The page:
The SPURA Has Landed: City Council Approves 47-Year-Old Urban Renewal Project

Goodbye desolation, hello development. (Flickr)

Yesterday, in a unanimous vote 47 years in the making, the Seward Park Urban Renewal Area has finally been approved by the City Council. SPURA, that massive parcel of barren (or in City Council speak, “under-developed”) city-owned land in Lower Manhattan, will now become a 1.65 million square foot mixed-use development. It’s a change that, according to the project’s backers, will create 1,000 housing units, 1,000 permanent jobs and 5,000 construction jobs.

“Seward Park has long had the potential to bring new jobs, new housing and new retail options to one of New York City’s most vibrant neighborhoods,” said Mayor Bloomberg. “Today we know that that potential will be realized. After nearly half a century of sitting dormant, this piece of real estate – some of the most valuable underdeveloped land anywhere – will finally be transformed. Thanks to an historic and unprecedented community planning process, the plan that is moving directly reflects the input of residents, community members and other stakeholders.”

The plan delineates a 60/40 mix of residential and commercial space; creates 500 units of permanently affordable housing for low-, moderate-, and middle-income households, as well as senior housing; and allocates 15,000 square feet of publicly accessible open space. It also allows for the the expansion and relocation of the Essex Street Market to a new site, which has the potential to double the number of small businesses currently operating at the market.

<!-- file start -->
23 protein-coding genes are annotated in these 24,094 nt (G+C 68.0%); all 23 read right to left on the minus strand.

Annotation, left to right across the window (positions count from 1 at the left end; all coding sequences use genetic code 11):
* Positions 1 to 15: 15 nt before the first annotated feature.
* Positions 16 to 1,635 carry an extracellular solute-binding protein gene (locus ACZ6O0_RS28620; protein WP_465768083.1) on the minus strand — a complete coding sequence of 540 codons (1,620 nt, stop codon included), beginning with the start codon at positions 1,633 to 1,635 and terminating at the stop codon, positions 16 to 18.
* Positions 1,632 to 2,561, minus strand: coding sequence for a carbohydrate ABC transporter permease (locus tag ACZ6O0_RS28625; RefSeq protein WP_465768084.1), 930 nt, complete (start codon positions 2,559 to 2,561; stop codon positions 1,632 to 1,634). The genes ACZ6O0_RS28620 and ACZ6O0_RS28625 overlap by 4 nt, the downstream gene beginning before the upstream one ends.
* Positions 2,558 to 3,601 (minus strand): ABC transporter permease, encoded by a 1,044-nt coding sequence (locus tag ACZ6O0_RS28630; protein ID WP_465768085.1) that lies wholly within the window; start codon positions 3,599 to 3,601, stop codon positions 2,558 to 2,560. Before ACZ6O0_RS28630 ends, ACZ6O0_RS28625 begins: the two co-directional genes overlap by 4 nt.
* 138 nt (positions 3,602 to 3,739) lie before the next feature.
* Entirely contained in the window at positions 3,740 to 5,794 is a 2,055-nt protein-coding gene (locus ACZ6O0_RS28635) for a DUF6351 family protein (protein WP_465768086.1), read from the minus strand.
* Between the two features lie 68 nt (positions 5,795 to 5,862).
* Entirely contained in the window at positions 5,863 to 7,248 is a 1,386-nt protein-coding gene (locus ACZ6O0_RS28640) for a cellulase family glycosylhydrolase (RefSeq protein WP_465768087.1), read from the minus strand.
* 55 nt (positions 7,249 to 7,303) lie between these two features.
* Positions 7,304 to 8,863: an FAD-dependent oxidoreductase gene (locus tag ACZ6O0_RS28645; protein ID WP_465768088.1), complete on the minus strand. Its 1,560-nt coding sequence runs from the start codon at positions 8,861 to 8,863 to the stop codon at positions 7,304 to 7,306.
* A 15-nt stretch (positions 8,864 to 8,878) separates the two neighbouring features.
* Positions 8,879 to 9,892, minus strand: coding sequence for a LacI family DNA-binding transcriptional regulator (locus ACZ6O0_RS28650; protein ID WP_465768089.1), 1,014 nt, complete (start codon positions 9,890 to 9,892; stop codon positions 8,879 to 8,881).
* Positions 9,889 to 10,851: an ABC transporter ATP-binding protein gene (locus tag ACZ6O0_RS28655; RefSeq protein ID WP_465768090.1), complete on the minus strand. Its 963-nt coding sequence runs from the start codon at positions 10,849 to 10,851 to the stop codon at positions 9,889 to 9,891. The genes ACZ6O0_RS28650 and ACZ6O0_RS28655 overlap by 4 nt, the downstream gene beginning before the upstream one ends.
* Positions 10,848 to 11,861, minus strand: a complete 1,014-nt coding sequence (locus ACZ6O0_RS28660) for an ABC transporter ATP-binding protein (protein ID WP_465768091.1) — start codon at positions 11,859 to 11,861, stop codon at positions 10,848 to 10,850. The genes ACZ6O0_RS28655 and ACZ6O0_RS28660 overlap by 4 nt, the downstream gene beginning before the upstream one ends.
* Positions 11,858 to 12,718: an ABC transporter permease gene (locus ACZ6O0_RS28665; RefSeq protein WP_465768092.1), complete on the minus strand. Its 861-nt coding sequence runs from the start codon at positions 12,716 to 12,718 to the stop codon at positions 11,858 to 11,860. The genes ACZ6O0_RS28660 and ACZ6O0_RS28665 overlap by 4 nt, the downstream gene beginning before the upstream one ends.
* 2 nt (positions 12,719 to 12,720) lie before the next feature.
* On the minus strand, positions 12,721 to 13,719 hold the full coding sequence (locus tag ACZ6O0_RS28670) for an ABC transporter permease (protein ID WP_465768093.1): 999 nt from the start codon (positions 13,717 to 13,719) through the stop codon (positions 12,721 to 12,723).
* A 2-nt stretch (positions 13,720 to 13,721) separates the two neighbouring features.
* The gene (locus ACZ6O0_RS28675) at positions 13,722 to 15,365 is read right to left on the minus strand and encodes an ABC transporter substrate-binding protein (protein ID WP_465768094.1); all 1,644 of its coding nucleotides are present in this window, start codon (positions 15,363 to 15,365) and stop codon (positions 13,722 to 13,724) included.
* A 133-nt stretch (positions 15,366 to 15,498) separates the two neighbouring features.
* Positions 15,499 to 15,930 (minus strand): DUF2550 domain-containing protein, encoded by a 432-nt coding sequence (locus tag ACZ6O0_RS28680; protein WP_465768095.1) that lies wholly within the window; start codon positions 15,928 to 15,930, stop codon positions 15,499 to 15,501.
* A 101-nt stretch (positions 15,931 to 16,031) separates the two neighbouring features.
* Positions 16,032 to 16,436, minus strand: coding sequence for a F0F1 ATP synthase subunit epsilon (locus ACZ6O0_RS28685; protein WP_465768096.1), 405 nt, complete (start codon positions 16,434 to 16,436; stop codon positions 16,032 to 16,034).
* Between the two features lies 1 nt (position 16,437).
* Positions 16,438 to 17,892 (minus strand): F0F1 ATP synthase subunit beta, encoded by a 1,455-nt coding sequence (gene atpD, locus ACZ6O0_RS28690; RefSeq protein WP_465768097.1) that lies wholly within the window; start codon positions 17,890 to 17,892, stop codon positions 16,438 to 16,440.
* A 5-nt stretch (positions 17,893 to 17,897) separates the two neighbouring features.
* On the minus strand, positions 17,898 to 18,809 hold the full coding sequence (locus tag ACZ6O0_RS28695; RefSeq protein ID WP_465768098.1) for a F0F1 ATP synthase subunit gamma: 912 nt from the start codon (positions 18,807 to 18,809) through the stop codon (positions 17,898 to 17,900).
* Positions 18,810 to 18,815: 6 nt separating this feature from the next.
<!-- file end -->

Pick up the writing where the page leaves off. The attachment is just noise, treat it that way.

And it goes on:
All of which is no small feat. The details above, all represent many large and small political compromises from the community‚—some of whom have stood in opposition to the project from the start—from the community board, and from within the council. With any project this large no solution is a perfect one.

The Coalition to Protect Chinatown & Lower East Side is certainly keeping its eyes on the imperfections. Today they are meeting to hold Council Member Margaret Chin and Mayor Bloomberg accountable to their demand of building 100 percent low-income housing on the SPURA site. In their hands they have a petition with more than 8,000 signatures on it and a developer, Ben Wong, who has pledged to build just such a development if he can. Mr. Wong, founder of the Wok n Roll fast food Chinese chain, is currently out of the country but JoAnn Lum, a Coalition representative, confirmed for The Observer that he would still be submitting a plan in early 2013 under the cities developer Request for Proposals (RFP).

Councilwoman Chin is still pleased with the results, though. “This is a victory for the Lower East Side and for the City of New York,” she said yesterday. “This development will aid under-housed, low-income individuals in our community by providing significant opportunities for affordable housing both on and off the SPURA site…I am confident that the SPURA development will reinvigorate the surrounding neighborhood while creating much needed affordable housing in our community.”

The city will now move forward drafting it’s RFP, where it will meet with a task force designated by Community Board 1, continuing the partnership with the local stakeholders to determine what, exactly, should go on the site.

So if you’re a fan of under-developed city-owned land and the eery quiet that can come from standing in a utility parking lot after dark, you should probably head down to the SPURA site now. Because, regardless of what side of the debate you’re on, one thing is for sure, after SPURA this part of town is never going to be the same again.

The SPURA Has Landed: City Council Approves 47-Year-Old Urban Renewal Project